Putting a Course On-line

I've mentioned before that I am in the process of putting one of my courses, Understanding Vietnam, entirely online for the coming Summer Session. It has been a frustrating & difficult process so far, though I think I am about to break through into understanding. Because I am used to the continuous scroll of blogging, I have found creating discrete "learning units" counter-intuitive. Beyond habit, though, I think the two approaches make different assumptions about the nature of learning. In the end, I'm just not convinced that learning can be "unitized" in the way that Blackboard demands without a loss of the essentially improvisational nature of teaching & learning. There is a sense in which, once I have loaded all the units into the course, I have finished teaching it. (That's one reason I'm taking such trouble to get the structure right.) Once the course is loaded into the system, all I have to do is sit back & watch the students take it unit by unit like so many pills. Of course, I monitor their progress through the material & ultimately assign grades. The very language in which I have written the last couple of sentences reveals, I think, the questionable philosophical assumptions on which the software is based. So why am I doing it? Because I think it's inevitable that we will move some of our courses online & I want to know how to do it. Because, by going through this process, I will have earned the right to suggest other systems, other approaches.  Because I'm interested in whether the whole distance learning thing can be done legitimately. Actually, I think it can be--I'm just not sure how. I'm pretty sure the way its currently being done in the for-profit sector is a crock. Well, time to walk the dogs, then get back inside the belly of the Blackboard beast.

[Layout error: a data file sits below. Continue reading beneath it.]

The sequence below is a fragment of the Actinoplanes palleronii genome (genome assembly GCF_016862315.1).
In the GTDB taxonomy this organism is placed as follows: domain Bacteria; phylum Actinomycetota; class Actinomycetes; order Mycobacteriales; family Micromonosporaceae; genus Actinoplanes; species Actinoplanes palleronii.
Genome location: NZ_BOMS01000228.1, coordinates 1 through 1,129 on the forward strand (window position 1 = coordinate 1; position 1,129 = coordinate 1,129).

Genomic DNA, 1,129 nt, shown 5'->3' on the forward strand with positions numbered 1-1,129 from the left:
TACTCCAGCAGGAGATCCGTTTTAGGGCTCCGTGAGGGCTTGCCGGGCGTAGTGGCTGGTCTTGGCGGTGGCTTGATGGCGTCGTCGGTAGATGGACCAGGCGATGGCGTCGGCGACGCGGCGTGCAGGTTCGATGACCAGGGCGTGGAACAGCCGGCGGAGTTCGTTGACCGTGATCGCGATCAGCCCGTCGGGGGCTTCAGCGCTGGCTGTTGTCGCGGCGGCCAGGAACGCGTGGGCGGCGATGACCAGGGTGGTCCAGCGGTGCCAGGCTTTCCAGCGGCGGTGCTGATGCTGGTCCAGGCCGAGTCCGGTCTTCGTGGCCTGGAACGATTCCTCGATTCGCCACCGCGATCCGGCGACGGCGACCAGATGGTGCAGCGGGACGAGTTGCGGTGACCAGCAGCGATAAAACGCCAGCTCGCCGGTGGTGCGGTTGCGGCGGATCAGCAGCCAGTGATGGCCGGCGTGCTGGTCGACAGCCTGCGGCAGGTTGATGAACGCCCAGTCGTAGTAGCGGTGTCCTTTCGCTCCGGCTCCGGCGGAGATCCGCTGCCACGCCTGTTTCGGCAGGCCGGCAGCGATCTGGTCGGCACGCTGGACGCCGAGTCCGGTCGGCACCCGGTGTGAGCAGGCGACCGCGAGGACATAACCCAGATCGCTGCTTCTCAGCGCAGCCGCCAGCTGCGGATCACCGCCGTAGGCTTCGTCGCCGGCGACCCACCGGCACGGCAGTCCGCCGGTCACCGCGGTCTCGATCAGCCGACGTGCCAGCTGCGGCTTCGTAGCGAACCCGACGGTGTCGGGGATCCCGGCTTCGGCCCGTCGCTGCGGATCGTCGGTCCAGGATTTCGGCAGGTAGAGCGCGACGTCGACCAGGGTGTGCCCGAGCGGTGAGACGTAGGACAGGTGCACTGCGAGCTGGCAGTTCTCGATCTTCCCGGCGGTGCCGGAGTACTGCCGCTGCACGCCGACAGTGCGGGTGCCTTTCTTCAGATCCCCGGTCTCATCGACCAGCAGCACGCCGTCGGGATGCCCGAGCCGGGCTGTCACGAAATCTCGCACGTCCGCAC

Author: jd

Joseph Duemer is Professor of Literature Emeritus at Clarkson University in northern New York state. His most recent book of poems is Magical Thinking from Ohio State University Press. Since the mid-1990s he has spent a good deal of time in Vietnam, mostly Hanoi. He lives with his wife Carole & five terriers (four Jack Russells & one Patterdale) on the stony bank of the Raquette River in South Colton.

2 thoughts on “Putting a Course On-line”

  1. I did an online course for the first time last summer. One thing my students really liked was something somewhat like podcasting–once or twice a week I would post an audio clip, usually 7 to 10 minutes. These weren’t lectures but meditations on what issues that I thought needed more reflection. I didn’t write a text or even an outline beforehand. Here’s an example. I don’t think it is one of my better ones, but you will appreciate the topic and my sense of wanting to talk through it, not leave the students just with readings and my online notes. [Pam’s syllabus is here. jd]

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